In a recent webinar presented at Stanford, AMA staff emphasized that Category III codes were doing well, with several hundred million dollars of annual payments.  Yes, but.  The payments are highly concentrated.  In this CMS data, there are $275M dollars allowed.  But out of several hundred Category III codes, the top 2 had 77% of all payments and the top 10 had 95% of all payments.  Only about 25 codes were paid more than even $100,000 nationwide in Part B.  

Why a pretty old Category III code, 0191T, with >80,000 uses year after year, is not a Cat I code is a mystery to me.

click to enlarge

Part B Lab Spending 

Simplifying by leaving out lines for interpretation or tech component only, I see $6.9B in Part B lab code spending (without COVID) and $7.8B (with COVID PCR).  

The largest dollars allowed was U0003/U0004, high throughput COVID testing, at $900M.   

Turning to the "regular" CPT codes, the highest path/lab code was 88305 - a surgical pathology code - at 17M services for $860M.  Next is molecular unlisted code 81479, with 138,000 services  at $290M.  (This code is used almost exclusively by MolDx).  

For CY2020, code 81408 - rare full length genes nearly never used in the Medicare population before 2018 - was code #9 at $207M (or #8, not counting COVID).  Labs cited in alleged-fraud investigation Operation Double Helix almost always billed high amounts of 81408. 

Among all lab spending, including COVID, the top 10 codes were 46%.

Top Path/Lab Codes (incl COVID) - Click to enlarge

Part B Molecular Spending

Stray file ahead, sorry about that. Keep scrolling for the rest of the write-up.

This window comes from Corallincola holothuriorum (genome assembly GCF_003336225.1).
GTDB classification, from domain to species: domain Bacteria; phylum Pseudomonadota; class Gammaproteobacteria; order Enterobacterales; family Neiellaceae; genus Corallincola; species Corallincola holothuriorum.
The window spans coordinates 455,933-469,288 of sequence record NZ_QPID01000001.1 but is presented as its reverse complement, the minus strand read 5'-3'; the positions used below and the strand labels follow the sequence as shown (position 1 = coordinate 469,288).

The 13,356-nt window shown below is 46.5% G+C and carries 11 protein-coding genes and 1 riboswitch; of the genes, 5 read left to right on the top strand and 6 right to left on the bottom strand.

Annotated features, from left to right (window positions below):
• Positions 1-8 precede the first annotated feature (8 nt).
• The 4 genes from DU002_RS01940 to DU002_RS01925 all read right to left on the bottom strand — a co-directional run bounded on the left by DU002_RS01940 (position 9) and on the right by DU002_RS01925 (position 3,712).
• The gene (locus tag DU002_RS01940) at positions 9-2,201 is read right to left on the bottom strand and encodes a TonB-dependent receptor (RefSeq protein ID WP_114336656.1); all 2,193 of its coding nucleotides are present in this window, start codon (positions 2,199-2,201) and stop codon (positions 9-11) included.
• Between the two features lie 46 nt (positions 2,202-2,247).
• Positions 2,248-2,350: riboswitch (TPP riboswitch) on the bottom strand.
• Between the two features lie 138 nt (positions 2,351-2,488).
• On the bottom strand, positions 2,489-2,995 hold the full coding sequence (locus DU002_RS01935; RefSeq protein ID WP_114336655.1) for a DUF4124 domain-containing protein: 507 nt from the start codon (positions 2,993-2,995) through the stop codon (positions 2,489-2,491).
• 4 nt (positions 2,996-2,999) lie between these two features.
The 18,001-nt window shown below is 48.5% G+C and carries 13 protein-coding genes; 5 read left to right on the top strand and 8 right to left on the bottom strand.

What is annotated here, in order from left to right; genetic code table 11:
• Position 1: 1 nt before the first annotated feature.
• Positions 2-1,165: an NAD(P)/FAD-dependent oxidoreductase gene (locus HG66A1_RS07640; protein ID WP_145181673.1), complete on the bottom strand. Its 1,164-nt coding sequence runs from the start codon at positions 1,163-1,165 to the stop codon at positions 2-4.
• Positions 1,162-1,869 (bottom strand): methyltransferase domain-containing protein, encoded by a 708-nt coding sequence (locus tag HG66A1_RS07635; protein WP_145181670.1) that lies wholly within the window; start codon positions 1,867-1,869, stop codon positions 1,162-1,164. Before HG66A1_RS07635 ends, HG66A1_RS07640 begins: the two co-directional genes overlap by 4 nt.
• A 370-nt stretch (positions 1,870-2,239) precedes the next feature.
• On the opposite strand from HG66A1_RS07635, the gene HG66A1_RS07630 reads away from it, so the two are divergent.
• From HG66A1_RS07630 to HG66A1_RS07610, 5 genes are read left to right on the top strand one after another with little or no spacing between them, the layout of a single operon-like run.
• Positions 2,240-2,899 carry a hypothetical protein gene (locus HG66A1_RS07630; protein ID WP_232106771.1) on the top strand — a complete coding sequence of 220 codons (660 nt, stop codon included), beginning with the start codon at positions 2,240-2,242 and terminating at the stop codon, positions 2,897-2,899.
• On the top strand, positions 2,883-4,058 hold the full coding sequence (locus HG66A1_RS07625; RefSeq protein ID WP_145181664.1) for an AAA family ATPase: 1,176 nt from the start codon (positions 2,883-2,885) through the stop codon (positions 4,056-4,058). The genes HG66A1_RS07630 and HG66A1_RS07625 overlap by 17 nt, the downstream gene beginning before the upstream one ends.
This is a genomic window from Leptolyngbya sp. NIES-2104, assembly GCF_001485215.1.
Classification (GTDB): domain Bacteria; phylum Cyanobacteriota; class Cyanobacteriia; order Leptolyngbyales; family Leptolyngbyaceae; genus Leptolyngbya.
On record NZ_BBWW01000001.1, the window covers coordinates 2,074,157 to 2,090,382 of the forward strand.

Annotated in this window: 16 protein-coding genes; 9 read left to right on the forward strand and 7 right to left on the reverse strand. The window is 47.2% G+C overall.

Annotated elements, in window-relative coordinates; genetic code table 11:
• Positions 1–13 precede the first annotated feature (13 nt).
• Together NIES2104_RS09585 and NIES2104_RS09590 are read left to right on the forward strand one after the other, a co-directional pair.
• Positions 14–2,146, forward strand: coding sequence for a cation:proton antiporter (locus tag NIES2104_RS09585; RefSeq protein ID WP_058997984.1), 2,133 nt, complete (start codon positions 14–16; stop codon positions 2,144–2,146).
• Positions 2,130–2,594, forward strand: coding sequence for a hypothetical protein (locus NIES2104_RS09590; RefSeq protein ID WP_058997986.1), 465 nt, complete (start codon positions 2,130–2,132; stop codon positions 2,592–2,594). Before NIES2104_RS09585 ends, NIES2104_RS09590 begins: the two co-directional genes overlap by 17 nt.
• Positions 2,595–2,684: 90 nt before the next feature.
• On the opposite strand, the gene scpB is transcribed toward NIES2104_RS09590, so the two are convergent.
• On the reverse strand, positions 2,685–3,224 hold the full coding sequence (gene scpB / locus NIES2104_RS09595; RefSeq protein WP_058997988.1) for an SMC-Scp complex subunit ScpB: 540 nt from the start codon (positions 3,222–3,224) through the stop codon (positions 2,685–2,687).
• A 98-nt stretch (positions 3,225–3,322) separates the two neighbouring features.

I quickly sorted for molecular codes 81170-81599 and U-codes (PLA codes).  I tally $1.4B in spending (about the same as CY2019) for general codes, and $2.3B when we add COVID PCR as codes U0003-U0004.

Amazingly, given the profusion of hundreds of new molecular codes, the top 8 codes (excluding COVID) take 70% of the spending.  

And even more amazingly, 5 of the top 8 codes (excluding COVID) are non specific codes. (!!!)

Among the specific codes, excluding COVID,  #1 is Cologuard 81528 at $210M, followed by Oncotype (81519) and Foundation Medicine (0037U) at about $77M each.

Just two nonspecific codes, 81479 and 81408, grossed $400M.

Note, the table below is missing 81162 (BRCA 1&2) at $85M spend and 46,788 services, because I cut the data rows below at 81170 lower bound.  (Discovered 5/27/2022).  It should be the fourth-highest coce after 81479, 81528, 81408.   

MoPath w/o COVID - click to enlarge

MoPath Data With COVID

Here is the data including the $900M of spending for COVID PCR (U0003, U0004).  At $900M, COVID is about 39% of all molecular spending, not far from half.